Samsung/Enlightenment Experiment With Wayland In A Widget
Written by Michael Larabel in Wayland on 20 May 2017 at 07:12 AM EDT. 6 Comments
Enlightenment / Samsung OSG developers have been experimenting with running Wayland within a tool-kit widget. E.g. running the Weston terminal within an EFL tool-kit widget that in turn could be running on X.Org.

While it may sound just like fun for getting Wayland running within just a tool-kit widget as opposed to a nested Wayland session within a window, they are exploring it for both fun and profit with this offering a means of sandboxing too for security reasons.
Due to Wayland’s philosophy of “build your own compositor,” there is no de-facto implementation of a Wayland display server that is analogous to Xorg for X11. Wayland implementations are written using the libwayland server API, and this is flexible enough to be used even in the case of a widget. Overall, the only noteworthy difference between putting a compositor in a widget and a normal nested compositor is that the output size is set to the size of the widget instead of the size of the window. With this in mind, a compositor widget can be manipulated just like any other widget, as it manages all protocol-related matters internally.

Well known Enlightenment developer Mike Blumenkrantz has written a blog post about this effort to get a multi-way Wayland compositor into a tool-kit widget. The work included overcoming challenges about clipboard sharing and drag-n-drop support, bridging between compositors, etc.
The compositor widget has a number of useful features, but perhaps the most overlooked feature would be the ability to run applications in a sandbox. Any application launched inside has no ability to directly affect anything outside of the widget, meaning that questionable applications can be run in a safe environment from the display server’s perspective. While it has obvious uses in security, the more mundane usage could simply be embedding a web browser into an application without the need to connect to any browser engine’s embedding API.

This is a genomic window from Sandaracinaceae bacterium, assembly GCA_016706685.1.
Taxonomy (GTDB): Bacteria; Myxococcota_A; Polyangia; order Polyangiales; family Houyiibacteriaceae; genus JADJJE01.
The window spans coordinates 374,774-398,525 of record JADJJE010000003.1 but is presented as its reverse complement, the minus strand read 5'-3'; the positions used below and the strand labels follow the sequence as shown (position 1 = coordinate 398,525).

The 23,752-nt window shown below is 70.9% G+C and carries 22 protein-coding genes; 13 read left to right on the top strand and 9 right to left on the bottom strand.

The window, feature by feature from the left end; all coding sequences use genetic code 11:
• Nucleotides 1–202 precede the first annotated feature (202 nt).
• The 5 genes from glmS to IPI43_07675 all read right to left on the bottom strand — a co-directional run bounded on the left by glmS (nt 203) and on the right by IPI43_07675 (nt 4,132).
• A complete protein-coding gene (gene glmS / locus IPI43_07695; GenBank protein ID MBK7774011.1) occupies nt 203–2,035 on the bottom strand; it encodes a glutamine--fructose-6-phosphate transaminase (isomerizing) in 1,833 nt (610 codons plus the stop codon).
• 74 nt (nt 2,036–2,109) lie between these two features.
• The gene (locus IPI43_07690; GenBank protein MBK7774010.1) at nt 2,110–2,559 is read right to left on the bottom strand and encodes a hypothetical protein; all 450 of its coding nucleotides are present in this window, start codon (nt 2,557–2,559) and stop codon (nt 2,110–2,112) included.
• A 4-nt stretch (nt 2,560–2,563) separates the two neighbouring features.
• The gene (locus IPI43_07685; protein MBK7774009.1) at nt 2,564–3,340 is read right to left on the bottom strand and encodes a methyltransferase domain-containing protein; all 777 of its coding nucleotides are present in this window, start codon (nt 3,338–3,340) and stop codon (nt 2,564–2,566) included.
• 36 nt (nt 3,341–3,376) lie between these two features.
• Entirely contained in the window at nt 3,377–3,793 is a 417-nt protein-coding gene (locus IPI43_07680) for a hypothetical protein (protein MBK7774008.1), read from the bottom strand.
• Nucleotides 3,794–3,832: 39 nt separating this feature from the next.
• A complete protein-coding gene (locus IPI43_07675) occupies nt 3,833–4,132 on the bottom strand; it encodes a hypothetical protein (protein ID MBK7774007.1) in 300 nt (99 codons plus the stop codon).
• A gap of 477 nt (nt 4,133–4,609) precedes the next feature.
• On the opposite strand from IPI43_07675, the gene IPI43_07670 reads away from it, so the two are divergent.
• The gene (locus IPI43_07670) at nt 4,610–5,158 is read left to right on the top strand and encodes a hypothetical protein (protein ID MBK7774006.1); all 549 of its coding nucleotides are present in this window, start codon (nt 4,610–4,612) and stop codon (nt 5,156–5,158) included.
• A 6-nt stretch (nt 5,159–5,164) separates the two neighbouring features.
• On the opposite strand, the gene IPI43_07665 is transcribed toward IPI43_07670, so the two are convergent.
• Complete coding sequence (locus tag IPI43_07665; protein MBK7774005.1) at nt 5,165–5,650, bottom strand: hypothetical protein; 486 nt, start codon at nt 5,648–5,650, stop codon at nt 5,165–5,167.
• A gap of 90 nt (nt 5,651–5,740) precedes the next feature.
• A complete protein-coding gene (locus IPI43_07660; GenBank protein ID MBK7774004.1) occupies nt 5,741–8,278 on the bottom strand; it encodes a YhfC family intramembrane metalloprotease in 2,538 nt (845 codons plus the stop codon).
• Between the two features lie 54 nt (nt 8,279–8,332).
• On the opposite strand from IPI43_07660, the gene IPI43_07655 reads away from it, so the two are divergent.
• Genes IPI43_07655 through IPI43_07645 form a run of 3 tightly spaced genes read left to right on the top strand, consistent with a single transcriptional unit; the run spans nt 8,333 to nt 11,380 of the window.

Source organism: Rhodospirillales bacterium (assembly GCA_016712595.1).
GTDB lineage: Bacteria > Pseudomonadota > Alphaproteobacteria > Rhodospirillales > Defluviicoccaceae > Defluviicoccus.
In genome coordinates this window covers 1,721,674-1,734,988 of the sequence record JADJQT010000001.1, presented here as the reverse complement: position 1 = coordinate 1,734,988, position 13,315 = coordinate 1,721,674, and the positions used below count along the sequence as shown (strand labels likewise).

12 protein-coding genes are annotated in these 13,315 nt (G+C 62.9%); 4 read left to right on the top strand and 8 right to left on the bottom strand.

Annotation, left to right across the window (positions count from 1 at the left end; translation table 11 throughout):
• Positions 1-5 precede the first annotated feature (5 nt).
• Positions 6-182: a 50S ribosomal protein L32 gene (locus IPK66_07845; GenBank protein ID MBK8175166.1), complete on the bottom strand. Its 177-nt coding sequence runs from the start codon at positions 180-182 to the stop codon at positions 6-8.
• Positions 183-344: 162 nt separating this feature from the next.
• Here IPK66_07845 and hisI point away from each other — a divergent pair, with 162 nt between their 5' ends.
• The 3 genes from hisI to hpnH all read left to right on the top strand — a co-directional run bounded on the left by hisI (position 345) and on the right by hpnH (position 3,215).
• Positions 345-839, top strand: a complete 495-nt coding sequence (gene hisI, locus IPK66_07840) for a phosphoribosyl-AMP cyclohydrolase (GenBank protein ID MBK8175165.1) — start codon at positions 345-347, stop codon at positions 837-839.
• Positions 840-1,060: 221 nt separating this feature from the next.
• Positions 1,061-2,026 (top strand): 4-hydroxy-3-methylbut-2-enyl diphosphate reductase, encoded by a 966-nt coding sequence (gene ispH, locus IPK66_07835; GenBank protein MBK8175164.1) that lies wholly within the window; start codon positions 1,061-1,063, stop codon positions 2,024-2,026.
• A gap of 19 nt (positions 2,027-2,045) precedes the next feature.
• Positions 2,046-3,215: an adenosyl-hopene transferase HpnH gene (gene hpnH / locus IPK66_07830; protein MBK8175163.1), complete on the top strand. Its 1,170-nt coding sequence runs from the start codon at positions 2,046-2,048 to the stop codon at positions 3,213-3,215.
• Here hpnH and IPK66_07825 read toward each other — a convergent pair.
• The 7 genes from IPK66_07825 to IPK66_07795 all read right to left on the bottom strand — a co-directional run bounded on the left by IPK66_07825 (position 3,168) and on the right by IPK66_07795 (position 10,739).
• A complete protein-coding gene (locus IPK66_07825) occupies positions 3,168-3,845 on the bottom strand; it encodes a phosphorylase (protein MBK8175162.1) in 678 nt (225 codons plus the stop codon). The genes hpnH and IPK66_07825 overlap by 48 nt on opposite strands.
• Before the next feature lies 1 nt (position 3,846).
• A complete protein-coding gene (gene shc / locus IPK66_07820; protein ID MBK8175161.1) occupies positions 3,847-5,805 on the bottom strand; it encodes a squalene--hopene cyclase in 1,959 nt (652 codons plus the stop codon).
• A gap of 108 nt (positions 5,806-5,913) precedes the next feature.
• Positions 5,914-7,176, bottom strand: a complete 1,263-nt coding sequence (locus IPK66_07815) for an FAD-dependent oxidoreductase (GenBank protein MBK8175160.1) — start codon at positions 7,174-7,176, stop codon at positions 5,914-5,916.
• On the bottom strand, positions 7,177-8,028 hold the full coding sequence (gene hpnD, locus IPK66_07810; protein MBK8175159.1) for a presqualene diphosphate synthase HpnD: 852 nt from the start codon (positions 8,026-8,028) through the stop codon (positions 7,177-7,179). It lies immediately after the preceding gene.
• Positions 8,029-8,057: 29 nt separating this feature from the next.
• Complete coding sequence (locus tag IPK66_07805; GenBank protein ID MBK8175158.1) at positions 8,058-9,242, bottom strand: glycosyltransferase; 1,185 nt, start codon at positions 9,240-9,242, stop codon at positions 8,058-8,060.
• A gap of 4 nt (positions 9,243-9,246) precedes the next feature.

Adding a compositor widget to an application can allow content to be embedded in isolation. It provides seamless integration with existing desktop interactions and requires no special handling to be placed into a UI layout. It also allows Wayland applications to run under X11, although this is perhaps not as useful since there are very few Wayland-only applications at present.

Those wishing to learn more about this effort can read this Samsung OSG blog post.
Related News
About The Author
Author picture

Michael Larabel is the principal author of and founded the site in 2004 with a focus on enriching the Linux hardware experience. Michael has written more than 20,000 articles covering the state of Linux hardware support, Linux performance, graphics drivers, and other topics. Michael is also the lead developer of the Phoronix Test Suite, Phoromatic, and automated benchmarking software. He can be followed via Twitter or contacted via

Popular News This Week